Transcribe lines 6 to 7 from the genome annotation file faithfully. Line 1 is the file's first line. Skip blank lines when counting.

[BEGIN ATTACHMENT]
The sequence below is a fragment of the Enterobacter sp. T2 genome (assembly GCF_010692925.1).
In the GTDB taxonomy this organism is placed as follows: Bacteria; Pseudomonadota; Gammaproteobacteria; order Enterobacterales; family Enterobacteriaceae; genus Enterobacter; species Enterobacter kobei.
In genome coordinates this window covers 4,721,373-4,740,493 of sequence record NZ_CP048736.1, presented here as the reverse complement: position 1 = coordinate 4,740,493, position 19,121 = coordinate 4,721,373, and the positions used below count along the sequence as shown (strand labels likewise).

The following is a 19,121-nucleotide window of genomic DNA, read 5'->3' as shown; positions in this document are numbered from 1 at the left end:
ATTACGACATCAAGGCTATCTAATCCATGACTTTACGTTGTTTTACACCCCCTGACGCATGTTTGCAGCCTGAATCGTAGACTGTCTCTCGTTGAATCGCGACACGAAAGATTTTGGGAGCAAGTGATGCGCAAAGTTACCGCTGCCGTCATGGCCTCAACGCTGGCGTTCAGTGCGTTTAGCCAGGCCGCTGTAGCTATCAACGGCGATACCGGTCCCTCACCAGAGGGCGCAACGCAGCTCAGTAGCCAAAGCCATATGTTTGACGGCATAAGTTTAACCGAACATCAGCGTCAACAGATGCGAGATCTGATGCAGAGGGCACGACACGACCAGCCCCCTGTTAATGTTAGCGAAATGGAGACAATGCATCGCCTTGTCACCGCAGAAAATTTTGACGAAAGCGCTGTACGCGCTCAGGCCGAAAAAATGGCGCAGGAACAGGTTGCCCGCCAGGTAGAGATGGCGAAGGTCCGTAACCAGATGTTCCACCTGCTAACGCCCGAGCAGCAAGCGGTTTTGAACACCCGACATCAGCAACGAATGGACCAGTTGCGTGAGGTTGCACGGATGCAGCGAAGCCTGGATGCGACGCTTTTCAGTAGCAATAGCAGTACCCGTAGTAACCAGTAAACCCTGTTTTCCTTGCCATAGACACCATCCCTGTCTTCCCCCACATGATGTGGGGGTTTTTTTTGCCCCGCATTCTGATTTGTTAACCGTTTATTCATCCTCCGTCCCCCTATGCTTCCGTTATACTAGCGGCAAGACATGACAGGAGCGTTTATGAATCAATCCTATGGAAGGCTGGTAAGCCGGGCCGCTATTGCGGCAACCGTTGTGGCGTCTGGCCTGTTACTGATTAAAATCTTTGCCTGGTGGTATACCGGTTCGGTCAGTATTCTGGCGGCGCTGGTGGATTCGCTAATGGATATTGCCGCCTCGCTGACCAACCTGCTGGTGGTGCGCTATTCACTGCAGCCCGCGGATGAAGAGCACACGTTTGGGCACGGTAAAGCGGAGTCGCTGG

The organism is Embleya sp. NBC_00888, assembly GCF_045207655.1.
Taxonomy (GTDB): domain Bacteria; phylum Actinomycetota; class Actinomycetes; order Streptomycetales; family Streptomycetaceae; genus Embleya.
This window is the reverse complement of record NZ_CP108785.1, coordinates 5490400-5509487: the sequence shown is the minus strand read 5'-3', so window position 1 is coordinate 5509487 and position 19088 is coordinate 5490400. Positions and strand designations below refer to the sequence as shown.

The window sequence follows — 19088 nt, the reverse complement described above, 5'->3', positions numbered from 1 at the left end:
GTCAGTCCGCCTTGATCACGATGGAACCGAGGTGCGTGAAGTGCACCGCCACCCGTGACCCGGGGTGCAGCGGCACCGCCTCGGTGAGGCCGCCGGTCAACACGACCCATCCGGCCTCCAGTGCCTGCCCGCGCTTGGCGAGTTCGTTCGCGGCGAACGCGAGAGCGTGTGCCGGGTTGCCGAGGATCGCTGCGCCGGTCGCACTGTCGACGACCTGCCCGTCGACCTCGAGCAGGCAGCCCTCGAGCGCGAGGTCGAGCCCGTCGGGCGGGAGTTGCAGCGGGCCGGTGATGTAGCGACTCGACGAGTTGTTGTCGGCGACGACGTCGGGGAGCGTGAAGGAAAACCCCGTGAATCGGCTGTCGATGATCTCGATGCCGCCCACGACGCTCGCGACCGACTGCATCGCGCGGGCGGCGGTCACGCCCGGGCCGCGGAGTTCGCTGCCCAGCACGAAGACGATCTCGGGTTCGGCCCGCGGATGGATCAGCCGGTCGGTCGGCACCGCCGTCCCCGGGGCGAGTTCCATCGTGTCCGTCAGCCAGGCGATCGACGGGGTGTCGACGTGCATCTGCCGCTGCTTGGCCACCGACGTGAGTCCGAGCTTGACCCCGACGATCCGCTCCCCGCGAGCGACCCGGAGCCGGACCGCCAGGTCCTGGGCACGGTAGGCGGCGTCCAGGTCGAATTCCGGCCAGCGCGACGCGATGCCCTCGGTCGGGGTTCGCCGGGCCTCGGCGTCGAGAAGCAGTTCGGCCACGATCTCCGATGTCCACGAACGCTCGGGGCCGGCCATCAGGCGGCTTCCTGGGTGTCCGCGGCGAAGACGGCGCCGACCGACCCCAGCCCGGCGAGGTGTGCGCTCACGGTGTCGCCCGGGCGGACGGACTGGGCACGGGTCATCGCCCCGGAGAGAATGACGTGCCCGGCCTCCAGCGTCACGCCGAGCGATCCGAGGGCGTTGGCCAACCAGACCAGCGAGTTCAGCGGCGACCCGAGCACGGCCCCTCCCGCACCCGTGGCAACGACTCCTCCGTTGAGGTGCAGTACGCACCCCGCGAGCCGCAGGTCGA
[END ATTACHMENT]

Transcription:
The organism is Embleya sp. NBC_00888, assembly GCF_045207655.1.
Taxonomy (GTDB): domain Bacteria; phylum Actinomycetota; class Actinomycetes; order Streptomycetales; family Streptomycetaceae; genus Embleya.